First responders got a refresher course in aviation disaster management when the Cayman Islands Airports Authority simulated a plane crash on Wednesday afternoon.

Sixty-five “passengers,” including Governor Helen Kilpatrick, helped set the scene at George Town’s Cricket Field. Makeup artist Jimmie DeLoach made the volunteers look the part, using fake broken bones and fake blood, as their “bodies” were strewn across the field.

The drill also involved police and fire department first responders, Airports Authority officials and the Red Cross.

Red Cross volunteer Adrienn Sergios and her daughters, Jessica, 6, and Christina, 4, are helped by firefighters.
Red Cross volunteer Adrienn Sergios and her daughters, Jessica, 6, and Christina, 4, are helped by firefighters. PHOTOS: MATT LAMERS

Ms. Kilpatrick said, “The more realistic it is, the more people come to appreciate how horrific a really serious incident can be. It’s important to actually do the exercise because any amount of paper planning can never prepare people for what it’s really like on the day. And anything that first responders can do to prepare themselves has got to be a good thing.”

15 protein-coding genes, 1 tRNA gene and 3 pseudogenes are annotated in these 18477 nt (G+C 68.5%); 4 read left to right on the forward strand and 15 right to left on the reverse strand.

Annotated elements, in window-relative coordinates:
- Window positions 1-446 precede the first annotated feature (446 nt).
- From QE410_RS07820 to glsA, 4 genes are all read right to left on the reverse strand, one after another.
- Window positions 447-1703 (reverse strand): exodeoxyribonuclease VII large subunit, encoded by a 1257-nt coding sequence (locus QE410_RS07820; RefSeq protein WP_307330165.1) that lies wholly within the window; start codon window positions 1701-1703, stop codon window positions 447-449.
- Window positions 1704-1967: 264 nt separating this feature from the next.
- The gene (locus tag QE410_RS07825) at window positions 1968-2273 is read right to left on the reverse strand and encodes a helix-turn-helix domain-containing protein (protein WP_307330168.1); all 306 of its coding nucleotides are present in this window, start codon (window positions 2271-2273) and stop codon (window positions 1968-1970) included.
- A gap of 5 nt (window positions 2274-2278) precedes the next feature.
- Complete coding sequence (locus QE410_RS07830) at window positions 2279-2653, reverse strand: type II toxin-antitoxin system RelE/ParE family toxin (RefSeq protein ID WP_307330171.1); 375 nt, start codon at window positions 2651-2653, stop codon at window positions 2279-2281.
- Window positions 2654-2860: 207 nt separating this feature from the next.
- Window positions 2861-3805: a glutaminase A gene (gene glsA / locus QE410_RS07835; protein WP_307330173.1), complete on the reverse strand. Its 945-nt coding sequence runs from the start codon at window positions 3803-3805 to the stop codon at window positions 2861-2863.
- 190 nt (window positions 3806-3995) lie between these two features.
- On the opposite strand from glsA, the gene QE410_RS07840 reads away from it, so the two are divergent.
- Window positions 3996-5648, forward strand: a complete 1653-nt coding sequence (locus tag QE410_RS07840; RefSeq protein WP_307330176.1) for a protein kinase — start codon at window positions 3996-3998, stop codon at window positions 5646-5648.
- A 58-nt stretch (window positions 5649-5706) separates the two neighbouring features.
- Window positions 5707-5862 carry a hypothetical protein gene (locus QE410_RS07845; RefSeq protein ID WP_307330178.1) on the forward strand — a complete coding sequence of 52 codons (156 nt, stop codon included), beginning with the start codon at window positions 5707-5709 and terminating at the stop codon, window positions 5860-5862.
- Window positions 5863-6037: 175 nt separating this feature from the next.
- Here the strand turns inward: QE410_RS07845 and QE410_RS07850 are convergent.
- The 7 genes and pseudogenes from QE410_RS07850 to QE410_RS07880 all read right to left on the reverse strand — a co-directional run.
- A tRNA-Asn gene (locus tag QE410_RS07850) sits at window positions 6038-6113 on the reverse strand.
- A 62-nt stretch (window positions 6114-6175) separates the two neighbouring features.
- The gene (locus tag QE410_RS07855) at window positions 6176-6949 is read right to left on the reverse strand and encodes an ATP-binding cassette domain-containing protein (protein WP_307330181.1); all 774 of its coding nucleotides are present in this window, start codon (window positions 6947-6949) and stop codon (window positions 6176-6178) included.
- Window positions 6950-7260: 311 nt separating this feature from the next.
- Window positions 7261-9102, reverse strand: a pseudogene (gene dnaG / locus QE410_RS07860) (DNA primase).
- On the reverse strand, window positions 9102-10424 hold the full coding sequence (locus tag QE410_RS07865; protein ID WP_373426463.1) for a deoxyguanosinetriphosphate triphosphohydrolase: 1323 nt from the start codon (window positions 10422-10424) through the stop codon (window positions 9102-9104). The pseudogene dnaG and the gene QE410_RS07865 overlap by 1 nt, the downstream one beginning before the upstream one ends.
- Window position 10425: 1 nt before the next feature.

Roads around the airport were closed for about an hour, causing serious traffic issues for lunch-hour commuters as firefighters practiced putting out real fires that were deliberately set.

Andrew McLaughlin, chief safety officer at the Airports Authority, said they wanted to make the scene look and feel as real as possible for the responders.

Responders, he said, “train their whole life to save lives, so the adrenaline will be flowing.”

Firefighters battle a staged fire.
Firefighters battle a staged fire.

Mr. McLaughlin said the airport runway was also closed for an hour because the simulation involved a crash within 1,000 meters of the airport, putting the disaster scenario within the jurisdiction of the fire department’s aviation division, leaving no “proper” fire coverage for the runway.

Among the “injured” was Red Cross volunteer Adrienn Sergios and her daughters, Jessica, 6, and Christina, 4.

“We are in an area that has hurricanes, so you always have to be prepared for all kinds of emergencies,” she said. “People sometimes forget what it’s like. It’s important that everyone knows what to do.”

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